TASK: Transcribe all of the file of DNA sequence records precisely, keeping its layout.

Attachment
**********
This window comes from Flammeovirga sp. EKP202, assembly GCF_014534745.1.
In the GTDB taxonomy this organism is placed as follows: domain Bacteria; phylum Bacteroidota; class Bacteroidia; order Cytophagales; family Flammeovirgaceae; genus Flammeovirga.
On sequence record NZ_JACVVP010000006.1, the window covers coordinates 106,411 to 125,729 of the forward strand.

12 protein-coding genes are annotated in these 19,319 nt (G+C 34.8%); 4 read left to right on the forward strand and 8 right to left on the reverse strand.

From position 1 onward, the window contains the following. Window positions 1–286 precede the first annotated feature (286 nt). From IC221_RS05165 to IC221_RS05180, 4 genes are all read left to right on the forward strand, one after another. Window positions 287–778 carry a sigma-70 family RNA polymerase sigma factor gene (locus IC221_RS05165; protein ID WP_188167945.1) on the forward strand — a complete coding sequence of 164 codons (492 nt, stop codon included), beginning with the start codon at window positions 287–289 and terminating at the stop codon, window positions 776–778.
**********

This window comes from Flammeovirga sp. EKP202, assembly GCF_014534745.1.
In the GTDB taxonomy this organism is placed as follows: domain Bacteria; phylum Bacteroidota; class Bacteroidia; order Cytophagales; family Flammeovirgaceae; genus Flammeovirga.
On sequence record NZ_JACVVP010000006.1, the window covers coordinates 106,411 to 125,729 of the forward strand.

12 protein-coding genes are annotated in these 19,319 nt (G+C 34.8%); 4 read left to right on the forward strand and 8 right to left on the reverse strand.

From position 1 onward, the window contains the following. Window positions 1–286 precede the first annotated feature (286 nt). From IC221_RS05165 to IC221_RS05180, 4 genes are all read left to right on the forward strand, one after another. Window positions 287–778 carry a sigma-70 family RNA polymerase sigma factor gene (locus IC221_RS05165; protein ID WP_188167945.1) on the forward strand — a complete coding sequence of 164 codons (492 nt, stop codon included), beginning with the start codon at window positions 287–289 and terminating at the stop codon, window positions 776–778.